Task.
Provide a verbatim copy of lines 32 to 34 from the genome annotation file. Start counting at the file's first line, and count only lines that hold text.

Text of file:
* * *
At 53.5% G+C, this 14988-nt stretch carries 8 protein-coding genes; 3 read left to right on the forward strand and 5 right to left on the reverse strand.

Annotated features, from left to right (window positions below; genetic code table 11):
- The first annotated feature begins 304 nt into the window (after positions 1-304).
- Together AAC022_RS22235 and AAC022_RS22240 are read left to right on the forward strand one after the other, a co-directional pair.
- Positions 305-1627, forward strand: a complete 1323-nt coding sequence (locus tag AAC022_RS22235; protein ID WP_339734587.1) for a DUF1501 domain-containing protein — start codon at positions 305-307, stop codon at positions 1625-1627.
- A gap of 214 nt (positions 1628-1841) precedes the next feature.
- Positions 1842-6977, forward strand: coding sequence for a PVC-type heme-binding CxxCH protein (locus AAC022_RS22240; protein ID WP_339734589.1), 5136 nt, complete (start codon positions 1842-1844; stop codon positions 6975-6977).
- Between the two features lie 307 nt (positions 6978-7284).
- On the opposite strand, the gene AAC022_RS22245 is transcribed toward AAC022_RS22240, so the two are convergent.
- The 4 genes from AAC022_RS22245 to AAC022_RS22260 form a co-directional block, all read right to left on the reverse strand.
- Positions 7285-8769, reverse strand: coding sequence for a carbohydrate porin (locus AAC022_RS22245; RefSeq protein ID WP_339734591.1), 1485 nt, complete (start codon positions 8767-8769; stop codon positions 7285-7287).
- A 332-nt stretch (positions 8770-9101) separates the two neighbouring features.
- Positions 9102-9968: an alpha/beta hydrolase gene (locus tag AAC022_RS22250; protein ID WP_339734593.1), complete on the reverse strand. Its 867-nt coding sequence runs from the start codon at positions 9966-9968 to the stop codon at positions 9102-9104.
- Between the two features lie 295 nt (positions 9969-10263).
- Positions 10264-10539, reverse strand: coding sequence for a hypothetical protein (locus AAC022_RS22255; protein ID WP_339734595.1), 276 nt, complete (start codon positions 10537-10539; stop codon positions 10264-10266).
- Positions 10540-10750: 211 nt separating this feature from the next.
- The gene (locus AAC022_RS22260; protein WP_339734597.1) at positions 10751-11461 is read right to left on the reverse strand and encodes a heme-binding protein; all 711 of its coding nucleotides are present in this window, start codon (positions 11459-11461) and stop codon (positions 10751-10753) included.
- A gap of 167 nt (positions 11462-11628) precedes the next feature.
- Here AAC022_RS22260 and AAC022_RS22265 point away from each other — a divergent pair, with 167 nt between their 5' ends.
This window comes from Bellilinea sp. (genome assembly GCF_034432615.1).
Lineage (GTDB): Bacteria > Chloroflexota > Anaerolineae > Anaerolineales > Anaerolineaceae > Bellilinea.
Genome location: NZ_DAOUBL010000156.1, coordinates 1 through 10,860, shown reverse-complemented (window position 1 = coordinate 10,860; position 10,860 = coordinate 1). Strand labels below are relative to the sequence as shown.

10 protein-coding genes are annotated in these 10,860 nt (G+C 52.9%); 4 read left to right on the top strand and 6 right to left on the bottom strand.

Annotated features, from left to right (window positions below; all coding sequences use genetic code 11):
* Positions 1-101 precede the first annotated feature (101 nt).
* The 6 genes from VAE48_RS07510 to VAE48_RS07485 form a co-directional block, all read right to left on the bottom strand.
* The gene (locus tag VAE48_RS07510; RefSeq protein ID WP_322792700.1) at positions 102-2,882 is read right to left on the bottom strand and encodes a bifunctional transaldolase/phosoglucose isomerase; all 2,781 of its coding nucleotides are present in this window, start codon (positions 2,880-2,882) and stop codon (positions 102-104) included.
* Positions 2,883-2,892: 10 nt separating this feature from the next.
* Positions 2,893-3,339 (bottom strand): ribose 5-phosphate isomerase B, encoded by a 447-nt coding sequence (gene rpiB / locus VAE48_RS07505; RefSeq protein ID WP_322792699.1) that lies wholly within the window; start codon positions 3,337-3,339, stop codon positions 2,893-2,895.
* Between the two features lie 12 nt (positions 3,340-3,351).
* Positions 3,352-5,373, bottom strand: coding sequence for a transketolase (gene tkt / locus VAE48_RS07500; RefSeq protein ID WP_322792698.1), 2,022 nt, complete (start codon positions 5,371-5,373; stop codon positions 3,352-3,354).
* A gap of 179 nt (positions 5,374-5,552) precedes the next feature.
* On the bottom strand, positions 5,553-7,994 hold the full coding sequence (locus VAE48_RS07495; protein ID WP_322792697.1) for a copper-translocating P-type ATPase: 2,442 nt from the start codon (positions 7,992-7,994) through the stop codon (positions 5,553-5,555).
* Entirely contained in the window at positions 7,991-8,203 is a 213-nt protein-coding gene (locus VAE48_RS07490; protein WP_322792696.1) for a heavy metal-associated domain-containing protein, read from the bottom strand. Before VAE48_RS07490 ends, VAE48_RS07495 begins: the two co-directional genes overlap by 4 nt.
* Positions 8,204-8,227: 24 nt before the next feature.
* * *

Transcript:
* A gap of 179 nt (positions 5,374-5,552) precedes the next feature.
* On the bottom strand, positions 5,553-7,994 hold the full coding sequence (locus VAE48_RS07495; protein ID WP_322792697.1) for a copper-translocating P-type ATPase: 2,442 nt from the start codon (positions 7,992-7,994) through the stop codon (positions 5,553-5,555).
* Entirely contained in the window at positions 7,991-8,203 is a 213-nt protein-coding gene (locus VAE48_RS07490; protein WP_322792696.1) for a heavy metal-associated domain-containing protein, read from the bottom strand. Before VAE48_RS07490 ends, VAE48_RS07495 begins: the two co-directional genes overlap by 4 nt.